SPRINGFIELD – In one of the first legislative actions of the Illinois House of Representatives in the 101st General Assembly, lawmakers voted on House Rules, which will govern operations in the House for the next two years.
In recent years, this set of rules has been written to consolidate power in the hands of the Speaker of the House, at the expense of the other 117 elected members. This week, the House Republicans offered reasonable reforms for inclusion in the House Rules. Their proposal included to following suggested changes:
1. Require Committee Vote for Bipartisan Bills & Resolutions Pending in Committee – Require that when a bill or resolution in committee has at least five co-sponsors from the majority caucus and at least five co-sponsors from the minority caucus, the Committee Chairperson must provide an opportunity to the bill sponsor to present the bill for consideration and a committee vote.
2. Create Waiting Period for Floor Amendments – Create a longer public review period before consideration of floor amendments and concurrence motions by prohibiting consideration until the calendar day after notice is posted for a hearing or the calendar day after the measure is reported directly to the House from the Rules Committee.
3. Create Waiting Period After Committee Testimony – Require that the initial testimony and discussion of bills in committee must occur before a vote of the committee on the reporting motion; and such committee vote may not occur on the same calendar day that testimony was heard.
4. Require House Vote for Bills & Resolutions Supported by Bipartisan Supermajority – Provide that a motion signed by 71 members guarantees a vote of the House on a bill or resolution. At least five members affiliated with the majority party and five members affiliated with the minority party must be included among the 71 or more signatories. Such bills would be discharged from a standing/special/Rules committee, or transferred from the regular calendar, and placed on an order of business that the House must go to each day that it convenes in regular session; and sponsors of bills on the order would have the right to call their bills for a vote whenever the House is on that order.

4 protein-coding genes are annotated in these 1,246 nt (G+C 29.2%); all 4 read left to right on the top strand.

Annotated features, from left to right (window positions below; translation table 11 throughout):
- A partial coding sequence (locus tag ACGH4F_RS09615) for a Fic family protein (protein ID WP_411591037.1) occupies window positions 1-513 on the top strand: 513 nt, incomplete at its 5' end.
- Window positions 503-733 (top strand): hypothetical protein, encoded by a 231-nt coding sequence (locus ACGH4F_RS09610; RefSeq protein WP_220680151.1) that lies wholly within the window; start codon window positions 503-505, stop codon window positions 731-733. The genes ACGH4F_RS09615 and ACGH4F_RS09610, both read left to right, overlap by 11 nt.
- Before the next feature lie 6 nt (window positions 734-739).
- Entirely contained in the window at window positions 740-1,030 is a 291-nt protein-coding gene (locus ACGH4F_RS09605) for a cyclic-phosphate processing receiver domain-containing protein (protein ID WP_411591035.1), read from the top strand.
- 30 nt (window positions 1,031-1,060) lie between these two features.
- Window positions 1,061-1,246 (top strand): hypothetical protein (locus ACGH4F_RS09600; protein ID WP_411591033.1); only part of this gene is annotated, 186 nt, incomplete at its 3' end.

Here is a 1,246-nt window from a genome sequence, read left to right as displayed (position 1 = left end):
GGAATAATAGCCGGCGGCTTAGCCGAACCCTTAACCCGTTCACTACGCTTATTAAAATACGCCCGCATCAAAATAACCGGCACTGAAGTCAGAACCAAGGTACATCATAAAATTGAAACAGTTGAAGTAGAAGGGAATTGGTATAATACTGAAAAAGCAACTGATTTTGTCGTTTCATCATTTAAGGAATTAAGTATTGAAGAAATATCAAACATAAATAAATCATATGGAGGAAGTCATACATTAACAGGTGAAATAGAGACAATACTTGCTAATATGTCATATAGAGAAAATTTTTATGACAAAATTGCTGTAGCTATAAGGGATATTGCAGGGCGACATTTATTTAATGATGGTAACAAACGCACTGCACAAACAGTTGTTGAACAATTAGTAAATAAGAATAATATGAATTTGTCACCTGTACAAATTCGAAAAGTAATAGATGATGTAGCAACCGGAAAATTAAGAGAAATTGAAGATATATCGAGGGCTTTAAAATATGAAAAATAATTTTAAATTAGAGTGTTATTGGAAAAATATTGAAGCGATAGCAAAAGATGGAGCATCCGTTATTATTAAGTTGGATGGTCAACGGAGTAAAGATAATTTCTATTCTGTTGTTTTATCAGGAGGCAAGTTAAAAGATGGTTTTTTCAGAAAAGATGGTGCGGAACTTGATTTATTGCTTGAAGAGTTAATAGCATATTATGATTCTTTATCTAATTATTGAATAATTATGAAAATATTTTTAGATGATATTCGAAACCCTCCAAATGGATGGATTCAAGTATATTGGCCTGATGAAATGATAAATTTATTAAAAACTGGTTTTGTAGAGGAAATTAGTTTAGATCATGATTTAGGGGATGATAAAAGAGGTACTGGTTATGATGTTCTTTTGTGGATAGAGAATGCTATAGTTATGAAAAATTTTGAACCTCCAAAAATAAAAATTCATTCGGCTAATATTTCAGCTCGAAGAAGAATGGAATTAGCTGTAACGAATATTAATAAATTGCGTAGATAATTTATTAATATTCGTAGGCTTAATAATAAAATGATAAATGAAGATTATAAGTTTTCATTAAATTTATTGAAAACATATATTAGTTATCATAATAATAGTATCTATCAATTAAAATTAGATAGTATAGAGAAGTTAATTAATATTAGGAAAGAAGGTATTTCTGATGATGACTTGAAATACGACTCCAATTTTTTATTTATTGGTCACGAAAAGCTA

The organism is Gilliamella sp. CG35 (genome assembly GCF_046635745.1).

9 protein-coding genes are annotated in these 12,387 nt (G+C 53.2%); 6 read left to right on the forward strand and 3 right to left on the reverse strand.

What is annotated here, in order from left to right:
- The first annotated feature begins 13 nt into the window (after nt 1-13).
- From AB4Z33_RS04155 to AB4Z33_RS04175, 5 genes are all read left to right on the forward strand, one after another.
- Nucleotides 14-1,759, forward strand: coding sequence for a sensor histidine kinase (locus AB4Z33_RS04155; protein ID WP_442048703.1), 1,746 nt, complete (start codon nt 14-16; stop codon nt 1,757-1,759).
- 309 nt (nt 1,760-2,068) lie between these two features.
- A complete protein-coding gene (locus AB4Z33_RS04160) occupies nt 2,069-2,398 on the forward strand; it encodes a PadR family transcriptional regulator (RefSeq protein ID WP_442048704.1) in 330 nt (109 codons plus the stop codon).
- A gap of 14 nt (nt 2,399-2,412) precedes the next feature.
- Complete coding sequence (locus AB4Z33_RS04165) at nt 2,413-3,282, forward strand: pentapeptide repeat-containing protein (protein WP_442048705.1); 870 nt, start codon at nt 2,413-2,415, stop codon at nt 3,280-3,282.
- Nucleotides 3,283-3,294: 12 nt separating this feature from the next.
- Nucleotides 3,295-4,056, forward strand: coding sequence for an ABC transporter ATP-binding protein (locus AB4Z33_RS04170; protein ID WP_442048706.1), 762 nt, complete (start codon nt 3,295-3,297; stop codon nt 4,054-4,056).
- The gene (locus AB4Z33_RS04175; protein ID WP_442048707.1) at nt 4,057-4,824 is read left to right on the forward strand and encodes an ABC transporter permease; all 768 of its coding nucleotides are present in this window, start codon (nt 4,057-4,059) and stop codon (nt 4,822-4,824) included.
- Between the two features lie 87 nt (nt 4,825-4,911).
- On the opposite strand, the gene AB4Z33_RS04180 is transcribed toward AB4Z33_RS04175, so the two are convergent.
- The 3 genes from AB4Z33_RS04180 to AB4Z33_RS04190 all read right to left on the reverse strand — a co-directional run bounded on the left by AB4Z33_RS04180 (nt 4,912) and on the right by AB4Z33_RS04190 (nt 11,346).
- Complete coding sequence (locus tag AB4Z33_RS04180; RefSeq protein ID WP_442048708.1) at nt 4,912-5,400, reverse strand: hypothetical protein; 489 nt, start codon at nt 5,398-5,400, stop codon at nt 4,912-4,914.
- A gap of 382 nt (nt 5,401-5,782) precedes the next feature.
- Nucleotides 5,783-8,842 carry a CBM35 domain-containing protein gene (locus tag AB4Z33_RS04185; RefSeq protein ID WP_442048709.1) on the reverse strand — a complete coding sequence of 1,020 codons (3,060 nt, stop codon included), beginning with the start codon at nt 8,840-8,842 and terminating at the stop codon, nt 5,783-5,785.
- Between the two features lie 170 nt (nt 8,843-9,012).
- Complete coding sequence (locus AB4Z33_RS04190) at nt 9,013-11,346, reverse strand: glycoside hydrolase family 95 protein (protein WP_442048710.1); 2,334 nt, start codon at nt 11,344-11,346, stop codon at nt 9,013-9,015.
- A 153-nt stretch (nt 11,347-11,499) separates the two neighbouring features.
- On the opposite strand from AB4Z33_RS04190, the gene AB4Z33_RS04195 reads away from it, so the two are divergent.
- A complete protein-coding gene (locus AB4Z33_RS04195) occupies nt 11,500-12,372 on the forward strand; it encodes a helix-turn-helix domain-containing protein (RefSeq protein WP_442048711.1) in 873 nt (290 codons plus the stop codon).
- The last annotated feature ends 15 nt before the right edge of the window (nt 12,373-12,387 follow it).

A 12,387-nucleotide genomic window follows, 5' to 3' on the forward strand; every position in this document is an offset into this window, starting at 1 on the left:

5. Extend Time for the House to Consider Motions to Discharge Standing/Special Committee – Provide that for six session days after the committee reporting deadline the House may still consider motions to discharge from standing or special committees. Currently, bills remaining in committee on date of the reporting deadline are immediately re-referred to the Rules Committee, which means that the motion to discharge from standing committee, which requires 60 votes for adoption, is no longer an option.
These recommendations would help foster bipartisanship and empower legislators on both sides of the aisle. However, with the Democrats holding supermajority in the House, they were not considered.
State Representative Tom Morrison (R-Palatine) released the following statement in response to the newly adopted House Rules:
“Our residents across Illinois deserve a fair legislative process. We can only achieve this through greater transparency in State Government. One-sided rules do not provide that—and the current state of Illinois has proven that. With residents leaving Illinois for better opportunities for their families and businesses, we must do better, and that includes improving the process behind our proceedings here in the House. I am disappointed in the vote and hope that moving forward more fairness and bipartisanship can still be attributed to our work on both sides of the aisle here in Springfield.”
The House of Representatives will resume session next week in Springfield starting February 5th.